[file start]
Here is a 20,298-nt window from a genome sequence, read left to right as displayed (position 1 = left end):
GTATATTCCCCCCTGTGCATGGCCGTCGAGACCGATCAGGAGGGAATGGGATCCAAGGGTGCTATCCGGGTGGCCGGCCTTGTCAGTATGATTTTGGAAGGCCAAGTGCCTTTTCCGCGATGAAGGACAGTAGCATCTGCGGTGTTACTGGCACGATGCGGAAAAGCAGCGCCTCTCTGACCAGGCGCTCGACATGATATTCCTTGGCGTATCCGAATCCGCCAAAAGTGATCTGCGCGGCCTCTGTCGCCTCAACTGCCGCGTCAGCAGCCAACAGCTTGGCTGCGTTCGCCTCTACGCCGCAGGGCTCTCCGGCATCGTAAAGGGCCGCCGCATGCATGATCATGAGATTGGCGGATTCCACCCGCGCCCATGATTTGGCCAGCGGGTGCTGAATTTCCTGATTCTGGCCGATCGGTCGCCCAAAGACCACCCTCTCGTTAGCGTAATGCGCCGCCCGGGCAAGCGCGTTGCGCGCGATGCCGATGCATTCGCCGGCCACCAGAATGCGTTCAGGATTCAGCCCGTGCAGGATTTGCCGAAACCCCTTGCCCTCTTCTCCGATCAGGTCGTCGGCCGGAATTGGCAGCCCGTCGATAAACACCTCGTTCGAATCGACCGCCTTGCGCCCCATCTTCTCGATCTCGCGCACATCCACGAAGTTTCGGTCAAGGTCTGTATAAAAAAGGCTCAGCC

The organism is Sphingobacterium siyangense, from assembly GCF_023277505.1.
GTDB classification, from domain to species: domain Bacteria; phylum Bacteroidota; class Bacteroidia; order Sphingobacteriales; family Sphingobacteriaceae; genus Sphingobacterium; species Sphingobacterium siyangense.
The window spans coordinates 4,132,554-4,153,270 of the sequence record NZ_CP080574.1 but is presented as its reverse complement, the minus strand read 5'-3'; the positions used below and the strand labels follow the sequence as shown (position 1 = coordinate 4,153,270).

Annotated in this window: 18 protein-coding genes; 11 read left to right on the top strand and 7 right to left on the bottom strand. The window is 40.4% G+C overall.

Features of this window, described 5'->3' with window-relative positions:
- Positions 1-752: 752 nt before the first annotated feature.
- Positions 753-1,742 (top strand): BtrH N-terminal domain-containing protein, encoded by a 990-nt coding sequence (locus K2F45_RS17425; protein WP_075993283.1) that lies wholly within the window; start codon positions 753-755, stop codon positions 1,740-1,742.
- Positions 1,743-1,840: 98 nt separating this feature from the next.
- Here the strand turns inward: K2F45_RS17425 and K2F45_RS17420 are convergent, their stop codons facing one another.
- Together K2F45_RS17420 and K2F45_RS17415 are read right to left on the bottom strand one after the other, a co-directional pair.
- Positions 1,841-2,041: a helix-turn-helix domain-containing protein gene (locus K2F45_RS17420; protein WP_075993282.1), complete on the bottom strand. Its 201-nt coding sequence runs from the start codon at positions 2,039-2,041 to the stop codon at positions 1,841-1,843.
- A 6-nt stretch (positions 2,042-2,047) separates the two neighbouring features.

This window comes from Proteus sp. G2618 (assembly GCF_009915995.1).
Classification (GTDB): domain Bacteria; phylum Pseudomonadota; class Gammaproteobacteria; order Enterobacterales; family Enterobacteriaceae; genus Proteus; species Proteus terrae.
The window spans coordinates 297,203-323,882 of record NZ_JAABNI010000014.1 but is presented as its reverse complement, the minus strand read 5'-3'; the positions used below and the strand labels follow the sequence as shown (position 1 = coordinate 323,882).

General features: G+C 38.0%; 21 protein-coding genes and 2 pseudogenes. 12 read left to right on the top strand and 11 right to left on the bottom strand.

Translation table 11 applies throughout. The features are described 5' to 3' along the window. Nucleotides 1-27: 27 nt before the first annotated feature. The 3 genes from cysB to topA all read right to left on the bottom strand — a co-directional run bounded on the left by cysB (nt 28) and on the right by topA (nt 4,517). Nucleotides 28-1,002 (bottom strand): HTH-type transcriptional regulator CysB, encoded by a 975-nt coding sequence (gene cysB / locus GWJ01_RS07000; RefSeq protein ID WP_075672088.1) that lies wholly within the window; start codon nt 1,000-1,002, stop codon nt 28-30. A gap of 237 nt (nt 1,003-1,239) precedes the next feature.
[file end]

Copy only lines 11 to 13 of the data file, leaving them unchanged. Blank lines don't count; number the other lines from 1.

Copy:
- Here the strand turns inward: K2F45_RS17425 and K2F45_RS17420 are convergent, their stop codons facing one another.
- Together K2F45_RS17420 and K2F45_RS17415 are read right to left on the bottom strand one after the other, a co-directional pair.
- Positions 1,841-2,041: a helix-turn-helix domain-containing protein gene (locus K2F45_RS17420; protein WP_075993282.1), complete on the bottom strand. Its 201-nt coding sequence runs from the start codon at positions 2,039-2,041 to the stop codon at positions 1,841-1,843.